C++ FAQ Celebrating Twenty-One Years of the C++ FAQ!!!
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Section 29:
[29.16] Why is floating point so inaccurate? Why doesn't this print 0.43?
#include <iostream>

int main()
{
  float a = 1000.43;
  float b = 1000.0;
  std::cout << a - b << '\n';
  ...
}
(On one C++ implementation, this prints 0.429993)

Disclaimer: Frustration with rounding/truncation/approximation isn't really a C++ issue; it's a computer science issue. However, people keep asking about it on comp.lang.c++, so what follows is a nominal answer.

Answer: Floating point is an approximation. The IEEE standard for 32 bit float supports 1 bit of sign, 8 bits of exponent, and 23 bits of mantissa. Since a normalized binary-point mantissa always has the form 1.xxxxx... the leading 1 is dropped and you get effectively 24 bits of mantissa. The number 1000.43 (and many, many others, including some really common ones like 0.1) is not exactly representable in float or double format. 1000.43 is actually represented as the following bitpattern (the "s" shows the position of the sign bit, the "e"s show the positions of the exponent bits, and the "m"s show the positions of the mantissa bits):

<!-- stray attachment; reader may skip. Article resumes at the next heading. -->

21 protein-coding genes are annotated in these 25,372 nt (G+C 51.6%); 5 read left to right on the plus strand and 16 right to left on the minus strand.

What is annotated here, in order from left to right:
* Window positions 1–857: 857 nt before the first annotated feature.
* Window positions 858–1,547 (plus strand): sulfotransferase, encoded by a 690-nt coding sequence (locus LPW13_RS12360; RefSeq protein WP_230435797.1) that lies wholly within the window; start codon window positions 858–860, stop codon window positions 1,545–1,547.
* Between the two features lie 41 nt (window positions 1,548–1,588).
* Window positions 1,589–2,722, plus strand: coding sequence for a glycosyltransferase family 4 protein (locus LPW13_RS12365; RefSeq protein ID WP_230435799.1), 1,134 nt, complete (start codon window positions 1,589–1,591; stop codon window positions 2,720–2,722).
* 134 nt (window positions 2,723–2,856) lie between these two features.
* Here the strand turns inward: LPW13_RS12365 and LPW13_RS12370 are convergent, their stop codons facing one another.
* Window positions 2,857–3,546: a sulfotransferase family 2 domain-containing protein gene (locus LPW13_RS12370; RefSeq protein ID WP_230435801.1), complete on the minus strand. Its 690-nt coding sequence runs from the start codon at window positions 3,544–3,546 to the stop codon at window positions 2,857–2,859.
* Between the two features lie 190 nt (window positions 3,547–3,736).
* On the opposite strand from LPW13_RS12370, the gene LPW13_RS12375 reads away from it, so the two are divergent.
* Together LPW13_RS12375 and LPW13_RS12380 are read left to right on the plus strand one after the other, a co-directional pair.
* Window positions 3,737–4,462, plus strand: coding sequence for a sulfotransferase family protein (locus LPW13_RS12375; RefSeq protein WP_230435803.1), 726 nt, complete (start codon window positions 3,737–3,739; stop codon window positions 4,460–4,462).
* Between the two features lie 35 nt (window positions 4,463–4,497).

seeeeeeeemmmmmmmmmmmmmmmmmmmmmmm
    01000100011110100001101110000101
The shifted mantissa is 1111101000.01101110000101 or 1000 + 7045/16384. The fractional part is 0.429992675781. With 24 bits of mantissa you only get about 1 part in 16M of precision for float. The double type provides more precision (53 bits of mantissa).